The Skinny on Web SearchingWant superior Web searches? Seek the Steve Bass way and ye shall find.
The squirrel is back. It raids the backyard bird feeder, outmaneuvering me, my squirt gun, and both pooches. (Hey, no chuckling. Squirrels are a birder's equivalent of a Windows General Protection Fault.) With last month's column in mind, I decided to scour the Internet for a squirrel-defense system. Along the way, I picked up some Web searching tricks and three cool search programs.
Here's my favorite search shortcut: Suppose you want to find articles on Microsoft's site that deal with shutdown problems for Windows 95, but not Windows 98. Microsoft's Knowledge Base has masses of useful articles, especially if you need to troubleshoot a Windows error.
But instead of using the site's lame search tool, go to Google.com and type shutdown articles 95-98 site:microsoft.com in the search box. (Don't forget the space after '95'.) You can search in practically the same way at the Fast site: Enter shutdown 95-98 in the search engine's 'Search for' field, and microsoft.com in the Domain Filters 'Only include' field. This makes searching one or several specific sites incredibly easy. Pretty soon you'll feel like you could pluck a needle out of a dozen haystacks--or Web sites--without breaking a sweat.
You can dredge up secrets about virtually any search site just by looking at its help or advanced search pages. For instance, Google's Preferences page lets me open its search results in a new browser window, and I can customize AltaVista and Fast to highlight my search terms in their lists of results. And if you have children, you may appreciate being able to instruct all three search sites to filter out pages containing offensive language.
If a lengthy URL (the link's string of characters) in your search results is dead--returning a message similar to "This page could not be found"--start at the right end of the string and remove everything up to the rightmost slash; then hit Enter again. This will likely take you to a part of the site that's "up the path" from the page you were trying to open.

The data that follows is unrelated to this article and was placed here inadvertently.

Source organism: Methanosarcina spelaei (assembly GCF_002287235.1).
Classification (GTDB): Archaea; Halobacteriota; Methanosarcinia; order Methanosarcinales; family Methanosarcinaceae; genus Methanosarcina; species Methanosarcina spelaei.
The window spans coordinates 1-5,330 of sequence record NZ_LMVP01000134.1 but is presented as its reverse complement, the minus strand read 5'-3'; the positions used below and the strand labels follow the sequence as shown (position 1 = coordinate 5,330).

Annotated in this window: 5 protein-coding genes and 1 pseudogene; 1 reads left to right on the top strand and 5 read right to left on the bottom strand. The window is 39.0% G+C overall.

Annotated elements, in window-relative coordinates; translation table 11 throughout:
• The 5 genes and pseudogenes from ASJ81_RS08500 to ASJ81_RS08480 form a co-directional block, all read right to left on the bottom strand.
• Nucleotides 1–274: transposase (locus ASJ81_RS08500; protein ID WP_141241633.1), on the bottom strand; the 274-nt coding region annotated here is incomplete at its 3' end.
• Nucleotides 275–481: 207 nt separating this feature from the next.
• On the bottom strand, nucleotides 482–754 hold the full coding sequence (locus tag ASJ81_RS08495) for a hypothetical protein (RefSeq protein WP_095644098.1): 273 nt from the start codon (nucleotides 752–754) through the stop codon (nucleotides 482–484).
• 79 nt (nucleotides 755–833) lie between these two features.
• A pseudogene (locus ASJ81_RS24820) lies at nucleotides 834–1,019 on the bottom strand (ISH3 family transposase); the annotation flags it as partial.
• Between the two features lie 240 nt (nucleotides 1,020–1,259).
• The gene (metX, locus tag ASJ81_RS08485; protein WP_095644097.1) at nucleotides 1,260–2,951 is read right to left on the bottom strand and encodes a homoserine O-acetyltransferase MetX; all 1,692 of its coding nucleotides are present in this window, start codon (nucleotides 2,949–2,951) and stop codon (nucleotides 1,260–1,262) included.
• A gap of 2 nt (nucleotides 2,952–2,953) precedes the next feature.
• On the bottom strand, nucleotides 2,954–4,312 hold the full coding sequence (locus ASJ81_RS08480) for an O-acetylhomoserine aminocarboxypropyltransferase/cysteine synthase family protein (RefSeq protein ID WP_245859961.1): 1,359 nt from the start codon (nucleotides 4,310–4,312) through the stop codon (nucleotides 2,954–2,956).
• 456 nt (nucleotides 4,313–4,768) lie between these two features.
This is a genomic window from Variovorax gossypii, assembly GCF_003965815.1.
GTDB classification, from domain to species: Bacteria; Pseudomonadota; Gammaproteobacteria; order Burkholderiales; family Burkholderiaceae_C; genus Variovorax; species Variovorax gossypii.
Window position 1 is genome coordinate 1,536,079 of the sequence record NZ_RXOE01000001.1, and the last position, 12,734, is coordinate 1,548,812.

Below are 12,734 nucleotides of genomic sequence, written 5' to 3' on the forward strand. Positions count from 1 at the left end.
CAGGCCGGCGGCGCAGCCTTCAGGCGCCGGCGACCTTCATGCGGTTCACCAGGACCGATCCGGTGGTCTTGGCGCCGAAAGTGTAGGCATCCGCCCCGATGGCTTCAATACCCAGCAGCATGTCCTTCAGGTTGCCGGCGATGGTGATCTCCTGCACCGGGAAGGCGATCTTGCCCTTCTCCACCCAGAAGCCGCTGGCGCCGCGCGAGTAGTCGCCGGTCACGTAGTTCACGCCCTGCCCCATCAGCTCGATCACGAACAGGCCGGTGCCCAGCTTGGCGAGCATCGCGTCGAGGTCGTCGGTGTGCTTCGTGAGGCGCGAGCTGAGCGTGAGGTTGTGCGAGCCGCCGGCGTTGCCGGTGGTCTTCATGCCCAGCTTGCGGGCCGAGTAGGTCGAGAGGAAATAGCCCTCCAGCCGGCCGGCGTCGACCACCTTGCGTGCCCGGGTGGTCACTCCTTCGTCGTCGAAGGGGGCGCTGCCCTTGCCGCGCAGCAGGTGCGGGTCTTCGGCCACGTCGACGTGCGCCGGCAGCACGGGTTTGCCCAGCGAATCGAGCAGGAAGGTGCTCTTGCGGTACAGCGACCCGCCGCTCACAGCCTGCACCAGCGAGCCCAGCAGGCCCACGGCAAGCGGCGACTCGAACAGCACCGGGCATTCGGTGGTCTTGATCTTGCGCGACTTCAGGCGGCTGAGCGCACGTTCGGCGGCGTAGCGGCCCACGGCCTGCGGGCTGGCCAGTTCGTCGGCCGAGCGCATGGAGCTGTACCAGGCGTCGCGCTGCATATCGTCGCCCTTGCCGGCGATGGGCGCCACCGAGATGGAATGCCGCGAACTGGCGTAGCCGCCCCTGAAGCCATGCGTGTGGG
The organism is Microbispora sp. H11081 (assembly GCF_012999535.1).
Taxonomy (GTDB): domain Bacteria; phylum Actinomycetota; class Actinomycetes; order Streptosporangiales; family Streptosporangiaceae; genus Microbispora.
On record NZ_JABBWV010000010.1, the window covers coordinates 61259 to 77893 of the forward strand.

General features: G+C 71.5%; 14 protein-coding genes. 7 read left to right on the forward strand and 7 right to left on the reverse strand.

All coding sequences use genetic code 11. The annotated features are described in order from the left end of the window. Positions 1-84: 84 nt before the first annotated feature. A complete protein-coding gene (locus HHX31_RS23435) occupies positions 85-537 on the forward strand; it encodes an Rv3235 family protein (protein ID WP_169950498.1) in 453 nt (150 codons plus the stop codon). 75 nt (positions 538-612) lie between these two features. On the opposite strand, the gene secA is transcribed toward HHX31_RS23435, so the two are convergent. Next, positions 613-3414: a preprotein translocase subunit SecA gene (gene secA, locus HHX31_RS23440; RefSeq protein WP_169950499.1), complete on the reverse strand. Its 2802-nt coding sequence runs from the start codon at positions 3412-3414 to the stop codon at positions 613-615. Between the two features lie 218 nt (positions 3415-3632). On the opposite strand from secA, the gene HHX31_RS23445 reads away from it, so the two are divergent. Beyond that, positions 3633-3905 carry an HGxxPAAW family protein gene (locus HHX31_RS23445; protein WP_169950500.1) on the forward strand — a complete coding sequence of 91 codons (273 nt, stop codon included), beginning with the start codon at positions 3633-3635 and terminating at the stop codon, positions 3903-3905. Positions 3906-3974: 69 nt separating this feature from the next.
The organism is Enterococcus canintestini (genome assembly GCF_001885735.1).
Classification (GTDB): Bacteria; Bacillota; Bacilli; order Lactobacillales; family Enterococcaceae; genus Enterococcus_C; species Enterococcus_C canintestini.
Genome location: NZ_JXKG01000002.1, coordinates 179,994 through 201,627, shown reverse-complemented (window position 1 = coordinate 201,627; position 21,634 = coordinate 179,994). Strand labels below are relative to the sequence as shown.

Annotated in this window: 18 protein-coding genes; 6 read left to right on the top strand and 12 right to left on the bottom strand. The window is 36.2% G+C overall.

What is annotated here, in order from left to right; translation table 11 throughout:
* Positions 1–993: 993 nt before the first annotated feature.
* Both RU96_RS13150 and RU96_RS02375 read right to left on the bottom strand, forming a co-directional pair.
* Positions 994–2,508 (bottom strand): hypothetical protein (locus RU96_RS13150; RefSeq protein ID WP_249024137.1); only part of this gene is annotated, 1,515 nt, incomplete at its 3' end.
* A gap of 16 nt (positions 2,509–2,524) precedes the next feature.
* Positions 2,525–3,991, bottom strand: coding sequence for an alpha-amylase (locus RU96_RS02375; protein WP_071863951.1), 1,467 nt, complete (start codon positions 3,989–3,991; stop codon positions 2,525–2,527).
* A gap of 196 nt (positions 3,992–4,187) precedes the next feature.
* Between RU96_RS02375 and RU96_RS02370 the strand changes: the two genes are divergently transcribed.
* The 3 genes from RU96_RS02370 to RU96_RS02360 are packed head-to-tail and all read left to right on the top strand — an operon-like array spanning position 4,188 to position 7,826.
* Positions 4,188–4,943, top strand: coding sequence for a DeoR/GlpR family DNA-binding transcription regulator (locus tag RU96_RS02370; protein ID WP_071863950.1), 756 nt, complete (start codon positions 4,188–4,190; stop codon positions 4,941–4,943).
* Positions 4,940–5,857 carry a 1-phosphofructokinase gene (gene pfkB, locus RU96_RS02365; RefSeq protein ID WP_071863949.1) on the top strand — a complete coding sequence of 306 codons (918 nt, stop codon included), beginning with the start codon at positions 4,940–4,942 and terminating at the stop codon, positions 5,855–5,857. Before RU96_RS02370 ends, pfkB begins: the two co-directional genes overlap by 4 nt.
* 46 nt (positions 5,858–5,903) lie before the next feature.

You may also get a dead link in a Google search result. But Google keeps a copy of practically every page it looks at while collecting links for its database. Just click the word Cached toward the end of the Google search result to view the stored copy.
I use three tools to blast my way through Internet searches. They're all free, and I consider each a must-have.
I'm hooked on the indispensable Google Toolbar, which has taken up permanent residence on my Internet Explorer screen. (Sorry, the Toolbar wasn't available for Netscape at press time, but you can use the browser button on Google's own site for the time being. Google's Toolbar highlights my search terms in the text of the Web pages it retrieves. It also provides quick newsgroup searches and keeps a search history. Another handy trick is the Toolbar's ability to search only the currently active page. Don't want the Toolbar? Make Google your browser's default search engine.
Katiesoft is a nifty utility for opening as many as four browser and site windows--ideal for moving quickly from site to site. It's a no-brainer to use: Drag URLs from the two windows showing the search engines, and drop them into the other two windows. You'll find the Google Toolbar and Katiesoft at PCWorld.com's Downloads.
One downside of Katiesoft is that it quarters your active browser window, and the three added vertical and horizontal scroll bars further reduce the remaining visible area. If your screen real estate is limited, try Quickbrowse. Select up to 19 search engines, and watch the site stitch together all of your search-results pages into one long page that you scroll down in a single window. Quickbrowse is Web-based, so there is nothing to download.
And yes, I did find a way to thwart that pesky squirrel. You can see it for yourself at The Yankee Flipper.